“Don’t tell me ‘it’s going to be OK’ if you have not had to look into my frightened children’s eyes. Make it OK, work with us in making it OK, and then tell me that it is OK.”
– Omid Safi, Director of Duke University’s Islamic Studies Center for On Being.
“But seriously, church, how are we prepared to minister to those who are frightened right now — and whose country has shown them that they have reason to be? How will we stand with and for them? It is not simply about one beloved child of God; it is about the behaviors and attitudes that have now been legitimized that have other children of God living in fear“
– The Rev. T. Denise Anderson, Co-Moderator PC(USA) on her blog, SOULa Scriptura
Like others we have been feeling a maelstrom of emotions this last week, but we have found hope in the knowledge — and profound experience as the days have gone on — that we are not alone. What should perhaps be obvious — that there are millions of other people thinking through what has happened and what happens now — seemed strangely elusive for us in the exhaustion and darkness of Tuesday night. It took our brother David Dark to remind us how a William Stafford poem, “A Ritual To Read Each Other”, that we had chosen years ago for our marriage celebration could help us to see now the fragility of the bonds of discernment and care that hold people together and the need to nurture and protect these with vigilance.
Among the multitude of people we have turned to, Rev. Anderson (@thesouldstepford) and Omid Safi (@ostadjaan) are particularly powerful voices — in the leadership of our denomination and in our wider interfaith community, respectively — who have informed our conversations. We have gratefully received their wisdom and prophetic voices, faithfully grounded in painful reality, deep honesty, and real hope. Both call us to wakefulness and away from denial; to listening rather than avoidance; to action rather than wishful, fantasist thinking; and to protection of others, not passive complicity. Both invite us with urgency to repentance, resistance, and courage. We encourage you to spend time with their words via the links above.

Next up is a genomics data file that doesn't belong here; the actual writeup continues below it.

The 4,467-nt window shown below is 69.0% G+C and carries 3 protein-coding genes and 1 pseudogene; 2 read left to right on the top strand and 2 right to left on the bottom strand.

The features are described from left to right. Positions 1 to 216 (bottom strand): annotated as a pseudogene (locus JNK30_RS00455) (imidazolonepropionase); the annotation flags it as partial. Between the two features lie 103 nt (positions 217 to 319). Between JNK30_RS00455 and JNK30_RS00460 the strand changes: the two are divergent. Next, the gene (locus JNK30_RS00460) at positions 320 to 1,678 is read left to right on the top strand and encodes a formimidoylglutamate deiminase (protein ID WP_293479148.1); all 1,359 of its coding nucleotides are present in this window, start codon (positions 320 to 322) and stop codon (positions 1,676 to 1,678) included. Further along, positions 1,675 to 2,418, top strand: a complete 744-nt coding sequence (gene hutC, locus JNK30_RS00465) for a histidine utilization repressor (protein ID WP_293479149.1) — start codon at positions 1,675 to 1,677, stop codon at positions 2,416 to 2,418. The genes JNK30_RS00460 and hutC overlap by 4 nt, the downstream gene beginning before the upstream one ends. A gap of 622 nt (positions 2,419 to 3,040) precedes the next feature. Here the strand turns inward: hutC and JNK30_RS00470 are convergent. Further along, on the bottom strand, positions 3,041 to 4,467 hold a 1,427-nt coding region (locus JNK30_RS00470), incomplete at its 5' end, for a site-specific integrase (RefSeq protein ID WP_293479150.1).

We write this having just joined an event in Centennial Park organized by Renata Soto (@renatasototn) of Conexion Americas to launch a local solidarity campaign with the message “We’ve Got Your Back.” It was encouraging to find ourselves on a beautiful fall afternoon surrounded by a diverse crowd of friends and strangers seeking to begin communicating this message to vulnerable fellow Nashvillians. Ms. Soto told the gathered crowd that while there are hard days ahead, it is important right now to love one another well, which prepares us for the future and is its own act of resistance. You can read more about this initiative and associated future actions here. In conversations around the event, we heard of the deep fear, trauma and confusion being felt by our city’s most marginalized children in recent days.
We are also turning to you, our church. It is for us as a congregation to explore how best to protect the vulnerable from current threats, discrimination, and targeted violence. DPC is full of people who seek to reach those who need help, and we have long-term strategic partner organizations committed to the most marginalized in our city. We can, and must, now re-imagine such outreach to include the intentional embrace and protection of people within our congregation and in our community who are experiencing fear. We must commit ourselves to the spiritual disciplines of prayer, self-care and other-care. There has been much in this week to tempt us to despair. But the gospel of Jesus calls us – and God’s love empowers us – to resist despair, to resist denial as the avoidance of despair, and to act together with courageous hope.
Peace Be With You,
Cary Gibson & Joel Dark.